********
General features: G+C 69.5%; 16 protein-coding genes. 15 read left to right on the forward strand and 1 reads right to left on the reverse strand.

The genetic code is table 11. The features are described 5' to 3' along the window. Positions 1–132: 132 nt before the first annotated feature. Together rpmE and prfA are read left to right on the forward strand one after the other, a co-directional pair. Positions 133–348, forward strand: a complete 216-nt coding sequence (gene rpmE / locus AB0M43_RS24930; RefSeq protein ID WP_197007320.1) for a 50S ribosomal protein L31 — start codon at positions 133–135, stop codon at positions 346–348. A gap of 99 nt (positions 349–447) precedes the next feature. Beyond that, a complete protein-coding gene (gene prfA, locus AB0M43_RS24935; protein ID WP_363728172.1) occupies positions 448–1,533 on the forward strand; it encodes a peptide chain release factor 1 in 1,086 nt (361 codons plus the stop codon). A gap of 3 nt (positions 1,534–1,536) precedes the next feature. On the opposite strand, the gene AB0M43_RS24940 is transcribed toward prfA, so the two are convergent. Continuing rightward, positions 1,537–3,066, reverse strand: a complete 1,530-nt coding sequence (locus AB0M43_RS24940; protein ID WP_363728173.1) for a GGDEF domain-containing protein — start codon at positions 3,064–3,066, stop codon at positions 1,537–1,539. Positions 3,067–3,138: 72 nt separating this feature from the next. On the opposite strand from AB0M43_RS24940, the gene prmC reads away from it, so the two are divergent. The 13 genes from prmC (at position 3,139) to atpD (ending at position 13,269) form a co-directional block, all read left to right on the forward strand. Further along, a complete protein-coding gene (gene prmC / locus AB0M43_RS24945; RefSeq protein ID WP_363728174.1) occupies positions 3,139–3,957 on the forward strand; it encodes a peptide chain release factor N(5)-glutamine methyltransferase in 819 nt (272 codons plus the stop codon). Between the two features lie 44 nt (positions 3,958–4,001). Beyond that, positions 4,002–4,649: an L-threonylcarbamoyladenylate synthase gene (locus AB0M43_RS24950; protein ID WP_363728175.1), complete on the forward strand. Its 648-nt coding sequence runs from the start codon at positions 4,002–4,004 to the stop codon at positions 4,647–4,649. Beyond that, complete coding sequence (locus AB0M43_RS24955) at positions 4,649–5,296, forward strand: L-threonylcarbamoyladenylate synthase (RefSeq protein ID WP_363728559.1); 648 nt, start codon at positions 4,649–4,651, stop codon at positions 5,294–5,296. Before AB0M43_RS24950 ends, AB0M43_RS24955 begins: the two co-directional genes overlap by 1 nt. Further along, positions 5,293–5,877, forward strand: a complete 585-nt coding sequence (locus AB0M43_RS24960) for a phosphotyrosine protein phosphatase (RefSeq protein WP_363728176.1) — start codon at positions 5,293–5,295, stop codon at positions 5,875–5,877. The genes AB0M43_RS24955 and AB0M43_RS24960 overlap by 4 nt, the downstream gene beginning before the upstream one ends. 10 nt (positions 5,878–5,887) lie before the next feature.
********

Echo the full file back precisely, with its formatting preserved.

General features: G+C 69.5%; 16 protein-coding genes. 15 read left to right on the forward strand and 1 reads right to left on the reverse strand.

The genetic code is table 11. The features are described 5' to 3' along the window. Positions 1–132: 132 nt before the first annotated feature. Together rpmE and prfA are read left to right on the forward strand one after the other, a co-directional pair. Positions 133–348, forward strand: a complete 216-nt coding sequence (gene rpmE / locus AB0M43_RS24930; RefSeq protein ID WP_197007320.1) for a 50S ribosomal protein L31 — start codon at positions 133–135, stop codon at positions 346–348. A gap of 99 nt (positions 349–447) precedes the next feature. Beyond that, a complete protein-coding gene (gene prfA, locus AB0M43_RS24935; protein ID WP_363728172.1) occupies positions 448–1,533 on the forward strand; it encodes a peptide chain release factor 1 in 1,086 nt (361 codons plus the stop codon). A gap of 3 nt (positions 1,534–1,536) precedes the next feature. On the opposite strand, the gene AB0M43_RS24940 is transcribed toward prfA, so the two are convergent. Continuing rightward, positions 1,537–3,066, reverse strand: a complete 1,530-nt coding sequence (locus AB0M43_RS24940; protein ID WP_363728173.1) for a GGDEF domain-containing protein — start codon at positions 3,064–3,066, stop codon at positions 1,537–1,539. Positions 3,067–3,138: 72 nt separating this feature from the next. On the opposite strand from AB0M43_RS24940, the gene prmC reads away from it, so the two are divergent. The 13 genes from prmC (at position 3,139) to atpD (ending at position 13,269) form a co-directional block, all read left to right on the forward strand. Further along, a complete protein-coding gene (gene prmC / locus AB0M43_RS24945; RefSeq protein ID WP_363728174.1) occupies positions 3,139–3,957 on the forward strand; it encodes a peptide chain release factor N(5)-glutamine methyltransferase in 819 nt (272 codons plus the stop codon). Between the two features lie 44 nt (positions 3,958–4,001). Beyond that, positions 4,002–4,649: an L-threonylcarbamoyladenylate synthase gene (locus AB0M43_RS24950; protein ID WP_363728175.1), complete on the forward strand. Its 648-nt coding sequence runs from the start codon at positions 4,002–4,004 to the stop codon at positions 4,647–4,649. Beyond that, complete coding sequence (locus AB0M43_RS24955) at positions 4,649–5,296, forward strand: L-threonylcarbamoyladenylate synthase (RefSeq protein ID WP_363728559.1); 648 nt, start codon at positions 4,649–4,651, stop codon at positions 5,294–5,296. Before AB0M43_RS24950 ends, AB0M43_RS24955 begins: the two co-directional genes overlap by 1 nt. Further along, positions 5,293–5,877, forward strand: a complete 585-nt coding sequence (locus AB0M43_RS24960) for a phosphotyrosine protein phosphatase (RefSeq protein WP_363728176.1) — start codon at positions 5,293–5,295, stop codon at positions 5,875–5,877. The genes AB0M43_RS24955 and AB0M43_RS24960 overlap by 4 nt, the downstream gene beginning before the upstream one ends. 10 nt (positions 5,878–5,887) lie before the next feature.